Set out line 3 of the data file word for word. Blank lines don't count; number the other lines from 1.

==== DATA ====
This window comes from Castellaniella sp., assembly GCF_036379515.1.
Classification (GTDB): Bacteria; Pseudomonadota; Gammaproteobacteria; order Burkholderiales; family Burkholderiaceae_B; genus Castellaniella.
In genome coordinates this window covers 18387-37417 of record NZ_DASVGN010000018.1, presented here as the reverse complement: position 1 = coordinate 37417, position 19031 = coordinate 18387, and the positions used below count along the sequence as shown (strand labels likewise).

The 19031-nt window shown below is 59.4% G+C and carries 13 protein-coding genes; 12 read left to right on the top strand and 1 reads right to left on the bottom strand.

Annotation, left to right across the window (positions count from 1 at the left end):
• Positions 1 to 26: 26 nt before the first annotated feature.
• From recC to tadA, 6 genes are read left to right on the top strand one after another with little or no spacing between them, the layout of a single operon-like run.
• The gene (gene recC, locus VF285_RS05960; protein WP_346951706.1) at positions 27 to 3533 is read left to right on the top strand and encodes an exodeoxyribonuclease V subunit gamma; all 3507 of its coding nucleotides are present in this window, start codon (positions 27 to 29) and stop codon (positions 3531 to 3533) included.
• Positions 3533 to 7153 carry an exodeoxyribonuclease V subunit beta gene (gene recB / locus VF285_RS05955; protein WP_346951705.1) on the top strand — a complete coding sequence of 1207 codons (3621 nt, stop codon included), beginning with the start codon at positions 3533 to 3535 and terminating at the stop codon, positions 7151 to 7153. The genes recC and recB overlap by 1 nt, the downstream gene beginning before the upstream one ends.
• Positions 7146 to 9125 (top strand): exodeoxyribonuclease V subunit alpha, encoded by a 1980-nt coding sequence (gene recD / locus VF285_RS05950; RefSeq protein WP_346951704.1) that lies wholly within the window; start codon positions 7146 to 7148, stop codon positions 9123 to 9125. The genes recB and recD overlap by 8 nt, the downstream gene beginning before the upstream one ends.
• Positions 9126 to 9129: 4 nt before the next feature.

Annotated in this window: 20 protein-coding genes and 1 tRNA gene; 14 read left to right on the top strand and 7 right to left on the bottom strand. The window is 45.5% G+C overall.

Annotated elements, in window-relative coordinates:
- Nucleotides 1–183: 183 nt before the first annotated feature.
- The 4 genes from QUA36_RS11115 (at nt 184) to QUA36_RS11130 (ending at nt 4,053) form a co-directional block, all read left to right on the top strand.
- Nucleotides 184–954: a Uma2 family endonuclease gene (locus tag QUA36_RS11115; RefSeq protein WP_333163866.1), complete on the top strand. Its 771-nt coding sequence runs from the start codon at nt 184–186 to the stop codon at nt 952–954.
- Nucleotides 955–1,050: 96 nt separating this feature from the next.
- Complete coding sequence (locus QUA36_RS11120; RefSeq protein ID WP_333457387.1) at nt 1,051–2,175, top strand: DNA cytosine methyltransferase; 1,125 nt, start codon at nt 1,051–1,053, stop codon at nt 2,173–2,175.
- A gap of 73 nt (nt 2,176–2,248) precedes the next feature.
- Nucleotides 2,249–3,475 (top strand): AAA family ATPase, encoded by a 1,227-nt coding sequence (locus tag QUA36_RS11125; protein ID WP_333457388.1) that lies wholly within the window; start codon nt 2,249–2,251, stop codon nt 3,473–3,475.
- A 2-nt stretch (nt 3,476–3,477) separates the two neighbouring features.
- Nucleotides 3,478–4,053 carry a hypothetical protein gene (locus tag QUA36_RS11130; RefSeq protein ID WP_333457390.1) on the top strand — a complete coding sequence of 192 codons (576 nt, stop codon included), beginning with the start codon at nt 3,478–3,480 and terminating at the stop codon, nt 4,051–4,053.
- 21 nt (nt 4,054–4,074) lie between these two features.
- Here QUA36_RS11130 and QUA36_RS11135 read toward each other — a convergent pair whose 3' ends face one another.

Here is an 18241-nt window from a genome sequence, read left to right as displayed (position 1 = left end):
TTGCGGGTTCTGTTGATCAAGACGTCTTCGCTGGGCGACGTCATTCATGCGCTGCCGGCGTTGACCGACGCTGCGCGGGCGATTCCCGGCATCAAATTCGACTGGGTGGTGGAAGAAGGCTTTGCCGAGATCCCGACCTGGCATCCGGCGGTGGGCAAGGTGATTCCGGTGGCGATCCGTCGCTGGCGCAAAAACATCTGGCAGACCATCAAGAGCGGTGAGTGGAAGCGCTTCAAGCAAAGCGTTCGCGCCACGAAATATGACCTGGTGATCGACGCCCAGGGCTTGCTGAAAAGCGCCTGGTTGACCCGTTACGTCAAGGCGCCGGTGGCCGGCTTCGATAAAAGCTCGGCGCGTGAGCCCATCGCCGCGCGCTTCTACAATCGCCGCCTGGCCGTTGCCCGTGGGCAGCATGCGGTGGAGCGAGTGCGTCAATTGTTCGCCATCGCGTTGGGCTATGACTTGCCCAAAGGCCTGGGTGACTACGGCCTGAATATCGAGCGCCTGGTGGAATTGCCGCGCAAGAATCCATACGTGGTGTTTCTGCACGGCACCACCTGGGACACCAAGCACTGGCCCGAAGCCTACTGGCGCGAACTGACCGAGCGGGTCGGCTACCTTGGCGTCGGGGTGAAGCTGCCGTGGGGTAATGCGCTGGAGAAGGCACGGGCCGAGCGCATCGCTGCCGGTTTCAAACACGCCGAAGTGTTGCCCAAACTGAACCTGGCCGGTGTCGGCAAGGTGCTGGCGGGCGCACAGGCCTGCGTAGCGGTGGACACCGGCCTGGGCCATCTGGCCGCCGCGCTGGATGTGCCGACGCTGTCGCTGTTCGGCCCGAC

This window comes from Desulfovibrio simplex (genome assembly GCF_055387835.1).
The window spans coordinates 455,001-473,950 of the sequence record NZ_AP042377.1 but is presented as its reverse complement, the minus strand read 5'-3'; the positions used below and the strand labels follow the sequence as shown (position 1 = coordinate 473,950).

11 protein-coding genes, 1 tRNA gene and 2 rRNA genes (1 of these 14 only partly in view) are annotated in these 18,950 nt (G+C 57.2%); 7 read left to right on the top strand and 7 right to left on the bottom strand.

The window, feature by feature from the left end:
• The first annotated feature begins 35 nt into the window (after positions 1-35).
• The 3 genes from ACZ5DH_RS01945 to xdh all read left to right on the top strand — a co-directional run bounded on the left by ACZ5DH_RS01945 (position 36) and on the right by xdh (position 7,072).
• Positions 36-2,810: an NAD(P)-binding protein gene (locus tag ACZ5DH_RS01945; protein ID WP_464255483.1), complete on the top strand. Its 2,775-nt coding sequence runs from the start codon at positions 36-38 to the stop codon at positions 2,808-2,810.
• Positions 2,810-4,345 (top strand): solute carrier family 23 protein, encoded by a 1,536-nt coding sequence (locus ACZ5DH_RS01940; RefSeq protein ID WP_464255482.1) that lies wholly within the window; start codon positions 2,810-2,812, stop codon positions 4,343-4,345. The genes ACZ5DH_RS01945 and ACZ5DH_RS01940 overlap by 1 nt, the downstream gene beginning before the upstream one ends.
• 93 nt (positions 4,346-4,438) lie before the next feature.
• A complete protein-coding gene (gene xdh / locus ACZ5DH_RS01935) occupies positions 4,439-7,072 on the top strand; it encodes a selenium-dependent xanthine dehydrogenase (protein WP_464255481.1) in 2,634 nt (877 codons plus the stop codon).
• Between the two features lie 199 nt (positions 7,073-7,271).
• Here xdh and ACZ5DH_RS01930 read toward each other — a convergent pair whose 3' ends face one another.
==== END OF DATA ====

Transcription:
In genome coordinates this window covers 18387-37417 of record NZ_DASVGN010000018.1, presented here as the reverse complement: position 1 = coordinate 37417, position 19031 = coordinate 18387, and the positions used below count along the sequence as shown (strand labels likewise).